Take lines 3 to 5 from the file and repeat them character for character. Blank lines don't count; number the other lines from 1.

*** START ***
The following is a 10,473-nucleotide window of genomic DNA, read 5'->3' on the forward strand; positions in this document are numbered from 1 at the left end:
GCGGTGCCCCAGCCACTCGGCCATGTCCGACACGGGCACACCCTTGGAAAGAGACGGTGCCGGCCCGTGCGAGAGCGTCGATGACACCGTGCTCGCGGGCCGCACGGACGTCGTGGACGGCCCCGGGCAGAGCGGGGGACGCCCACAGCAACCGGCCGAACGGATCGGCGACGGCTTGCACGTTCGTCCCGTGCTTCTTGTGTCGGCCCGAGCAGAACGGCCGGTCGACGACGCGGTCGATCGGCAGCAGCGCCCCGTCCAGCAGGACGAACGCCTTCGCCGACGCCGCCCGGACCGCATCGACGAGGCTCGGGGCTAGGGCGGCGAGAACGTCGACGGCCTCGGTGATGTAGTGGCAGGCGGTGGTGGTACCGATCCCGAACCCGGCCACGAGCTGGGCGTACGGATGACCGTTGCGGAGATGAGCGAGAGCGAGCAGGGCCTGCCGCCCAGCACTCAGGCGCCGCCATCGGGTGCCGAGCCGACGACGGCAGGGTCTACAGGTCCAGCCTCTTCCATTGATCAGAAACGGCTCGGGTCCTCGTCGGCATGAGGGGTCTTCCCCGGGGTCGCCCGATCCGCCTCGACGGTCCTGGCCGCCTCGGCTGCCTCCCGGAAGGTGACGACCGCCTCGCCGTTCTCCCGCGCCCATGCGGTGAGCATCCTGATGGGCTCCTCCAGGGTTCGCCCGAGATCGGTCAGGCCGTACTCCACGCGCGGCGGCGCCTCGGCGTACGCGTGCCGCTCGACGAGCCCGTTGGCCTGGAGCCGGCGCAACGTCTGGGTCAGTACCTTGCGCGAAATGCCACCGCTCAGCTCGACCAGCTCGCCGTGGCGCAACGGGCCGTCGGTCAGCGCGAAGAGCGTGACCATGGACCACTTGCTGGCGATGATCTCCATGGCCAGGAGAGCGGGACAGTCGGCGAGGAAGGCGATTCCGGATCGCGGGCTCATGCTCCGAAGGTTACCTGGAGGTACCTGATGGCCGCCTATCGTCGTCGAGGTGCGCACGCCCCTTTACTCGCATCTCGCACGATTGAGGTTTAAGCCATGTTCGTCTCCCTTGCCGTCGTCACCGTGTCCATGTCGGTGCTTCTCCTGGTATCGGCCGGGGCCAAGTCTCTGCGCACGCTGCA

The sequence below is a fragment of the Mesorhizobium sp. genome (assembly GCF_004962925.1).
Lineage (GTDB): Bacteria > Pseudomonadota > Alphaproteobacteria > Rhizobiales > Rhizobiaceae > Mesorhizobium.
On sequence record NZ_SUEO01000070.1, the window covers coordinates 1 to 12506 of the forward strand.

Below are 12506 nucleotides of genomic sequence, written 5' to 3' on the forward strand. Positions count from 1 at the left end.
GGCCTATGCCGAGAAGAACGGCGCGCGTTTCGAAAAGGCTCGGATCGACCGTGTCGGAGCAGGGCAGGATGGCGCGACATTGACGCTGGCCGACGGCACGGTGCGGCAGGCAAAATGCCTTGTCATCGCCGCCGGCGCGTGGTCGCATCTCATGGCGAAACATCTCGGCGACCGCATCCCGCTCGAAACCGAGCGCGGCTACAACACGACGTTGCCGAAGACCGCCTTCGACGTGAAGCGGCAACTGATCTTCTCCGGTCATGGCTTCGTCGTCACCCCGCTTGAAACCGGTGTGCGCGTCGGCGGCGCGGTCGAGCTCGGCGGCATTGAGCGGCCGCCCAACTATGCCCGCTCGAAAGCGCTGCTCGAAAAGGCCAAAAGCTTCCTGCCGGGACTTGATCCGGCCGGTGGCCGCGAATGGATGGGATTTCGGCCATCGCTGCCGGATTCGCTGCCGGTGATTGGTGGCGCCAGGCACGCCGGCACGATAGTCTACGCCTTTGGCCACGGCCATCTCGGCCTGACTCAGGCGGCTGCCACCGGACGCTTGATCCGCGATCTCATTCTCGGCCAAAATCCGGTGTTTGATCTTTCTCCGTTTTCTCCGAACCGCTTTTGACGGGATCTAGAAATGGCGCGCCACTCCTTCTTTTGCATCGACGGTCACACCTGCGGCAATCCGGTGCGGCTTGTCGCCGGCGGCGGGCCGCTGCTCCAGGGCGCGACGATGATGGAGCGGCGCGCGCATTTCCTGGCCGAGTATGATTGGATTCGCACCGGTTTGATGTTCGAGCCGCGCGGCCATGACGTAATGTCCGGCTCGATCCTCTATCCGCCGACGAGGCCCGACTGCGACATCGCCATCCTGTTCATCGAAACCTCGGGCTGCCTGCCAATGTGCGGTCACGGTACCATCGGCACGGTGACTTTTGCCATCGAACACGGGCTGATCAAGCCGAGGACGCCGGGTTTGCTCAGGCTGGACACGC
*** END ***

The sequence below is a fragment of the Mesorhizobium sp. genome (assembly GCF_004962925.1).
Lineage (GTDB): Bacteria > Pseudomonadota > Alphaproteobacteria > Rhizobiales > Rhizobiaceae > Mesorhizobium.
On sequence record NZ_SUEO01000070.1, the window covers coordinates 1 to 12506 of the forward strand.